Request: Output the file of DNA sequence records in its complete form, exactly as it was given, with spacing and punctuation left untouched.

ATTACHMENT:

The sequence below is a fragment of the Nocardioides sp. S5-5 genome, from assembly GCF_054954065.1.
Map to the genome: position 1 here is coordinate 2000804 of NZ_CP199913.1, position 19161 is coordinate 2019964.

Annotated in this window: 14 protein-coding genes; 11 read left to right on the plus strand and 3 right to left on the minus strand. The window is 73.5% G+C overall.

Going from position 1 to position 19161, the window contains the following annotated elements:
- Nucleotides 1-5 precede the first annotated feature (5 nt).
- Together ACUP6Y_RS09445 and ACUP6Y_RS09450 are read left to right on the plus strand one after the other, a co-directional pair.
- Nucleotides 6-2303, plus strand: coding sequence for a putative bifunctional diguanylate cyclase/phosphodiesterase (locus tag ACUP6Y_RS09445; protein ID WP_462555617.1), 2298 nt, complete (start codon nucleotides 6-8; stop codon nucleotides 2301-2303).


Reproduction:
The sequence below is a fragment of the Nocardioides sp. S5-5 genome, from assembly GCF_054954065.1.
Map to the genome: position 1 here is coordinate 2000804 of NZ_CP199913.1, position 19161 is coordinate 2019964.

Annotated in this window: 14 protein-coding genes; 11 read left to right on the plus strand and 3 right to left on the minus strand. The window is 73.5% G+C overall.

Going from position 1 to position 19161, the window contains the following annotated elements:
- Nucleotides 1-5 precede the first annotated feature (5 nt).
- Together ACUP6Y_RS09445 and ACUP6Y_RS09450 are read left to right on the plus strand one after the other, a co-directional pair.
- Nucleotides 6-2303, plus strand: coding sequence for a putative bifunctional diguanylate cyclase/phosphodiesterase (locus tag ACUP6Y_RS09445; protein ID WP_462555617.1), 2298 nt, complete (start codon nucleotides 6-8; stop codon nucleotides 2301-2303).